We are all Aliens

We are all Aliens...

The theory that we are all aliens from outer space has been once again thrust into the media spotlight by the british Scientist Prof Chandra Wickramasinghe of Cardiff University. He claims that the evidence that life started outside our solar system is quite "overwhelming".

The first seeds of life are thought to have been deposited on earth 3800 million years ago from outer space by an asteroid or comet. These microbes were then thought to have "multiplied and seeded" to eventually form human life (and politicians).

His paper showing this evidence is published in Cambridge University's International Journal of Astrobiology. He has been quoted as saying:

"Yes, we are all aliens - we share a cosmic ancestry," Prof Wickramasinghe said.

"Each time a new planetary system forms a few surviving microbes find their way into comets.

"These then multiply and seed other planets."

He added: ""We are thus part of a connected chain that extends over a large volume of the cosmos. Evidence is pointing inexorably in this direction."

Of course this model still does not explain how life was created in the first place.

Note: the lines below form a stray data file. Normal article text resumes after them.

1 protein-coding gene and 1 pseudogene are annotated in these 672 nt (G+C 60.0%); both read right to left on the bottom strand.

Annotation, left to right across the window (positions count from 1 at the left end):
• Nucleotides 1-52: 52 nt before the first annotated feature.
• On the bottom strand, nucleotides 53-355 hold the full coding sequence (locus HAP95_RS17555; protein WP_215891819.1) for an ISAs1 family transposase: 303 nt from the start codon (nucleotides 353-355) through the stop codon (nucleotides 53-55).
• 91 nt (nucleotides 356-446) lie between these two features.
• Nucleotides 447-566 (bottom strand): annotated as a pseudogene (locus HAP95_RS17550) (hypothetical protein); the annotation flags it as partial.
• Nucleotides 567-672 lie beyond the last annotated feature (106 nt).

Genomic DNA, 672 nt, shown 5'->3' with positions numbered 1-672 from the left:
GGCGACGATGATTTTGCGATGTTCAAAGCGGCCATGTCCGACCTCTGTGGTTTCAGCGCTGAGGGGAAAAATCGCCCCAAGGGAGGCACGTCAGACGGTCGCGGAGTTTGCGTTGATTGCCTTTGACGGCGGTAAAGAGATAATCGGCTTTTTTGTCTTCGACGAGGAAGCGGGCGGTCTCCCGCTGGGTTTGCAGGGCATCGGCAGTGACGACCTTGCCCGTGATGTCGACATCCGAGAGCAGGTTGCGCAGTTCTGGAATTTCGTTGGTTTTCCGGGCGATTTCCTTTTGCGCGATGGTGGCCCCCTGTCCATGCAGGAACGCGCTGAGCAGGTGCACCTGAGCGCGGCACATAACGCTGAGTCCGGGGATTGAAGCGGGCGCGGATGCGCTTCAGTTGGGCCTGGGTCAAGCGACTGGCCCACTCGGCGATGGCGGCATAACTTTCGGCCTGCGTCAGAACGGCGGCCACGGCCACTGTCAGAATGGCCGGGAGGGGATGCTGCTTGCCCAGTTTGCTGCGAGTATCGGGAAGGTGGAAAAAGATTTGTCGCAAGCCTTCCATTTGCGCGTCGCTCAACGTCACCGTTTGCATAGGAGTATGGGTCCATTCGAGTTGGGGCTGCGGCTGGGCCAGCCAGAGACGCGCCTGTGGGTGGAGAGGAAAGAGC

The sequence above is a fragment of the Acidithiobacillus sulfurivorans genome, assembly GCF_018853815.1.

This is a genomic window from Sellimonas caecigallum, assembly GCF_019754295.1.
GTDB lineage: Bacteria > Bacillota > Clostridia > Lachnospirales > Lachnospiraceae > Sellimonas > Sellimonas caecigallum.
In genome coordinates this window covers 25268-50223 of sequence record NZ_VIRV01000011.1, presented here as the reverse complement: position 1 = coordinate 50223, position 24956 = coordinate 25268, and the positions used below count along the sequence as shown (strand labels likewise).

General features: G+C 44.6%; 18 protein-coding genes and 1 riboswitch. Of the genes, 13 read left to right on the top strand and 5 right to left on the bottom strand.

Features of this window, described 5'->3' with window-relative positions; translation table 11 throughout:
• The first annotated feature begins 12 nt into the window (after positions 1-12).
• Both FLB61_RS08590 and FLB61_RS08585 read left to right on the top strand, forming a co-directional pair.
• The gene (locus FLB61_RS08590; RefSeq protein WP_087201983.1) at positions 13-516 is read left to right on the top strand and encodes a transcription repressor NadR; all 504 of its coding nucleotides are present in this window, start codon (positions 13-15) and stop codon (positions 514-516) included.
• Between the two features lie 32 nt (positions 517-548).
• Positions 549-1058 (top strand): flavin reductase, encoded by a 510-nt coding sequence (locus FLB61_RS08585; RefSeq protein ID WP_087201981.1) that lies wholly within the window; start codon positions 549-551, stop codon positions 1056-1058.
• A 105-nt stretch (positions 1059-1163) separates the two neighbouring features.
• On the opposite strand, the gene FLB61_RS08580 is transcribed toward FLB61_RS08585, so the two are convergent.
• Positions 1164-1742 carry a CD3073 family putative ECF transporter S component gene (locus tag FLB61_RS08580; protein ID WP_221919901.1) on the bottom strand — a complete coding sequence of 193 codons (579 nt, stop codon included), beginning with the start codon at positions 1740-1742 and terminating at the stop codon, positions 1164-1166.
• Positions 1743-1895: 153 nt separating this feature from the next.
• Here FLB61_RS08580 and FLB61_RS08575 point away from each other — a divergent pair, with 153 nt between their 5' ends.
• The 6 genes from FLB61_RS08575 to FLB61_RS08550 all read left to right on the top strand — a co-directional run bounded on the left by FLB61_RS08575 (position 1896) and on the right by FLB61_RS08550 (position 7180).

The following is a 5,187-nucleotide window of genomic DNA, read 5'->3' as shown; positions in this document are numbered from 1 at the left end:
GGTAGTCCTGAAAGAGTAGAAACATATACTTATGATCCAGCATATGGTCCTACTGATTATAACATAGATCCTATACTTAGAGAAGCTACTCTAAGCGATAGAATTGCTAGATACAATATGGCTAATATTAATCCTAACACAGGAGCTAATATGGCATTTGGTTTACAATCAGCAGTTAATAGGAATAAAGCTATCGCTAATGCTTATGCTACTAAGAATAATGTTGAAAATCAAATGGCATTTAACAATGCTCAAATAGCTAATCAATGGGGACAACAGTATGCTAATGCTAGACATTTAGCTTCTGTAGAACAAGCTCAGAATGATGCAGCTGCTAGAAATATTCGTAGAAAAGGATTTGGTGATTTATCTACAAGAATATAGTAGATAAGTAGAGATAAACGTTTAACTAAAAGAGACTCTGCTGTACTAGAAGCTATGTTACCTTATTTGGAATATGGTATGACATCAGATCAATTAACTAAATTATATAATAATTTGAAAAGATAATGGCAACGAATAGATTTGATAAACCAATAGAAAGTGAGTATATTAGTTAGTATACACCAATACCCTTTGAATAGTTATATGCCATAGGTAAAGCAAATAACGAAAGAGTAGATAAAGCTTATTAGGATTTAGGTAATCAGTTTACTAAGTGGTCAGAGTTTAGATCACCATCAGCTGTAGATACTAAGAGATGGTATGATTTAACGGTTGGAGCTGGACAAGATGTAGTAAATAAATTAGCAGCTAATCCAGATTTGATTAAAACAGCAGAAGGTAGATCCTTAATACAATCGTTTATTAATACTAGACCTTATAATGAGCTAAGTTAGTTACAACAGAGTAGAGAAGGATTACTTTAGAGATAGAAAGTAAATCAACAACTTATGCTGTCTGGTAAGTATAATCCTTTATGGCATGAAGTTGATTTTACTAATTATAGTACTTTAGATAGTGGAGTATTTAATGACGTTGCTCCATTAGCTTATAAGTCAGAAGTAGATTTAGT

Space Ship Traffic Control

In other news the United Nations are to discuss an international outer space traffic control system to prevent damage to Satellites, Spacecraft and presumably UFO's from the ever increasing orbiting junk around our planet.

There are thought to be more than 19000 pieces of debris larger than 4 inches orbiting the earth at high speeds and an incredible 500 000 pieces bigger than a postage stamp (how do they count that then?). While objects of this size may seem pretty harmless, when they are travelling more than 15 000 mph they can do a lot of damage hitting something solid.

On top of that, the growing number of satellites are making the orbit of earth quite a hazardous place. Officials are proposing an international system that can track the debris and control the space ships accordingly.

The head of the UN committee on the peaceful uses of outer space (what a job title!) Professor Richard Crowther is an expert on space debris and said:

"Satellites now form an essential part of everyday life on Earth and many important services are provided by them, so it is crucial that we don't have satellites being damaged or destroyed.

"What we need is a way for countries to share data about what they have up there and establish some rules of the road for space, like which satellites have to give way to others and those which don't have the ability to move.

"The term we are using for this is Space Traffic Management, which is a bit like an air traffic control for outer space."